“In the past 19 years, the Board has changed its stance on this issue three times,” NLRB Chairman John F. Ring said in a press release. “This rulemaking is intended to obtain maximum input on this issue from the public, and then to bring stability to this important area of federal labor law.” 

Alec Stubbs, a Ph.D. philosophy student worker and co-chair of Loyola’s graduate union, said the graduate student union plans to organize along with others across Chicago in order to express their concerns about the potential change. 

“We’re aggregating a bunch of comments from graduate workers detailing their lives, their struggles, the reasons why they need a union, the fact that it’s difficult and precarious to be a graduate student because of the minimal pay and the long working hours,” Stubbs, 25, said. 

The National Relations Labor Act (NRLA) — passed in 1935 —  is the statute of labor law which guarantees employees’ rights to unionize and also defines who’s considered an employee. The NRLA didn’t originally recognize graduate students as workers. In 2016, the NLRB — under the Obama administration — adjusted the law to recognize graduate students at private universities as workers.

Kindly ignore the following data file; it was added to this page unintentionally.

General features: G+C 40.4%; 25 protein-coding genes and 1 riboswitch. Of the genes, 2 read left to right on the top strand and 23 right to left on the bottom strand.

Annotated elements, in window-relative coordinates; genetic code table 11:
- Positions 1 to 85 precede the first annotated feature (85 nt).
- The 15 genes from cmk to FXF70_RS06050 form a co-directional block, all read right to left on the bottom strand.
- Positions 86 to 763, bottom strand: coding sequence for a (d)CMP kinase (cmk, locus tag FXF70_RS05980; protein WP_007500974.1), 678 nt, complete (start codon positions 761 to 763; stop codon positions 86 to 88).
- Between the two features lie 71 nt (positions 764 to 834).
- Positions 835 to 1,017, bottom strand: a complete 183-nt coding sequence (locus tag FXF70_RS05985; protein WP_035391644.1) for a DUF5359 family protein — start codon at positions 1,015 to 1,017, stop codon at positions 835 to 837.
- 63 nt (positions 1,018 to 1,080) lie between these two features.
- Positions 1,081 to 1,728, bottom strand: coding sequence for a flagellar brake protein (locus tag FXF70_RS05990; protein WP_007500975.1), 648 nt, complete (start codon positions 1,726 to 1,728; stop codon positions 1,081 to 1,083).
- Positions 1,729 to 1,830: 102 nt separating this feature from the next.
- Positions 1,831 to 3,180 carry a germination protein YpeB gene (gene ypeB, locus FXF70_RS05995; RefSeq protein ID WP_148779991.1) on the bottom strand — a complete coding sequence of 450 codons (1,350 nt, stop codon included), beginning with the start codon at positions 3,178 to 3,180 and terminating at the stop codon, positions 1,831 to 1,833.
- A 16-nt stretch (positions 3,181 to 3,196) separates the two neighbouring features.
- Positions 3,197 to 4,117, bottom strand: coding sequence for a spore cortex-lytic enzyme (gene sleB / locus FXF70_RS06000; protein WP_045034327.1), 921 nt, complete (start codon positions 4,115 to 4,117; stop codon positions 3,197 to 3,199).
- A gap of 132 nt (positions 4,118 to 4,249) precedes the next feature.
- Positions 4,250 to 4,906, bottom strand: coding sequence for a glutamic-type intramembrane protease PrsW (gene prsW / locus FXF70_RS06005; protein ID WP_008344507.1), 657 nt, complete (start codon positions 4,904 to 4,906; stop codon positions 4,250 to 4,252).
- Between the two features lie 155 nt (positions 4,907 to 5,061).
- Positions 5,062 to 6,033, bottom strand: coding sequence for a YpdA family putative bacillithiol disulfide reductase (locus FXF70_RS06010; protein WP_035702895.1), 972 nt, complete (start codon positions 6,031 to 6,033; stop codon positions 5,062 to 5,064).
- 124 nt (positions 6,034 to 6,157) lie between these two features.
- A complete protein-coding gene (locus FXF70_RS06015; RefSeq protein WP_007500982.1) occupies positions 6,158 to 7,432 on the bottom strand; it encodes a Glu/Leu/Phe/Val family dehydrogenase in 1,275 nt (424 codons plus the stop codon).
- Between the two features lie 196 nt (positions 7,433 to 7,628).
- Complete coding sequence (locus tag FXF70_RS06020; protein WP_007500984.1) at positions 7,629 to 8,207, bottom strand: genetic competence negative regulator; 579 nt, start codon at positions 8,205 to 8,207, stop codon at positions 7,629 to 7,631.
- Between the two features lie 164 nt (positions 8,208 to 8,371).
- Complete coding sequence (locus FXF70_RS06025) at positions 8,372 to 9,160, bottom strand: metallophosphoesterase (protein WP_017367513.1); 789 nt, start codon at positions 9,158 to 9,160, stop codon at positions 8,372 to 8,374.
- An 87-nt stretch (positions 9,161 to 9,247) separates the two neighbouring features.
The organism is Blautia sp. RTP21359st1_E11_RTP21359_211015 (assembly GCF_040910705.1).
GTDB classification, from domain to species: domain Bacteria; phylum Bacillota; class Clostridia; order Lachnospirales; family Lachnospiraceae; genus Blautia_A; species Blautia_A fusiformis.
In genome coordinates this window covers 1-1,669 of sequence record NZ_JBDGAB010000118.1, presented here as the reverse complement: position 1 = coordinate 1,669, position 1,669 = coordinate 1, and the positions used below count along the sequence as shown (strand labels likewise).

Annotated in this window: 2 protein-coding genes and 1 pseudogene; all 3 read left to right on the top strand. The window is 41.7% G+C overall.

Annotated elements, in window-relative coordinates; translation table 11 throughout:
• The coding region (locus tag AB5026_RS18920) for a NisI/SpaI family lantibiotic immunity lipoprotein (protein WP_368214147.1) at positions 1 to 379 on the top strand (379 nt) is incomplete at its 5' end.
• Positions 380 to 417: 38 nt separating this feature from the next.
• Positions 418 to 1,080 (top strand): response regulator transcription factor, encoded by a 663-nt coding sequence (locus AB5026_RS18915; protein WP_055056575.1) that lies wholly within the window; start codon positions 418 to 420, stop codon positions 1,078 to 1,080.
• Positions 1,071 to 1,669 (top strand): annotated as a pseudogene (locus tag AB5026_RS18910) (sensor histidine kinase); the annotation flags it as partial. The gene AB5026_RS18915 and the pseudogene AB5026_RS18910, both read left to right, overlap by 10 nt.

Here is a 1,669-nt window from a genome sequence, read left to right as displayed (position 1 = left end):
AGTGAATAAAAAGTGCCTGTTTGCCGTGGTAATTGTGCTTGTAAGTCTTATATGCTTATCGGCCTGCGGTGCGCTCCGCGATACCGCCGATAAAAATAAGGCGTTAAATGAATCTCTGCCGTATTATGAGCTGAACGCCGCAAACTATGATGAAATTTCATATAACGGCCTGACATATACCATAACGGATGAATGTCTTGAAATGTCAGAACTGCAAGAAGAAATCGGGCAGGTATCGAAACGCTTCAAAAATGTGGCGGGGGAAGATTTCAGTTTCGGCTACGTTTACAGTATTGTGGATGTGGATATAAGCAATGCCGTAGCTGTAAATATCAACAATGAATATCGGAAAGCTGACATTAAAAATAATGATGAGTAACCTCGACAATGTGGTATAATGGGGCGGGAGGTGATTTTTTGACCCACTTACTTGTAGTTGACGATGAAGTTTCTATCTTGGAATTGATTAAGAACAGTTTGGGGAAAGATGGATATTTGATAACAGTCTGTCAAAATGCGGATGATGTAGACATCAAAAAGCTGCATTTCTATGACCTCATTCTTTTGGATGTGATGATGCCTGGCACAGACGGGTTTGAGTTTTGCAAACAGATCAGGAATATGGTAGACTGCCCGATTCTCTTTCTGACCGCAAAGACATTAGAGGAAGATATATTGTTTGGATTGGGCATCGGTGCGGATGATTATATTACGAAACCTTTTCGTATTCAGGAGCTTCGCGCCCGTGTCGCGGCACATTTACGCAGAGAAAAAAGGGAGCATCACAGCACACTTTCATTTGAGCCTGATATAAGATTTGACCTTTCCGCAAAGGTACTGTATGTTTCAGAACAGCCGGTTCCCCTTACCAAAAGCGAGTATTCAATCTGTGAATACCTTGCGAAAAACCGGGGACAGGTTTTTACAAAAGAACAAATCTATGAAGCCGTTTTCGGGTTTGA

Despite these changes in federal law, Loyola has continued to consider graduate students as strictly students, The Phoenix reported. If the NLRB changes the law, then the graduate students’ union would have no chance of eventually being recognized by Loyola. 

Regan said graduate students should be considered students because they don’t have as much experience teaching as other professors. He said the university offers opportunities to graduate students so they can gain experience as a part of their education. Graduate students’ stipends begin at $2,000 a month and increase each year they work, according to Regan. 

However, some graduate students argue they should still be considered employees because they’re doing work that’s essential for the university to function, such as teaching classes and grading papers.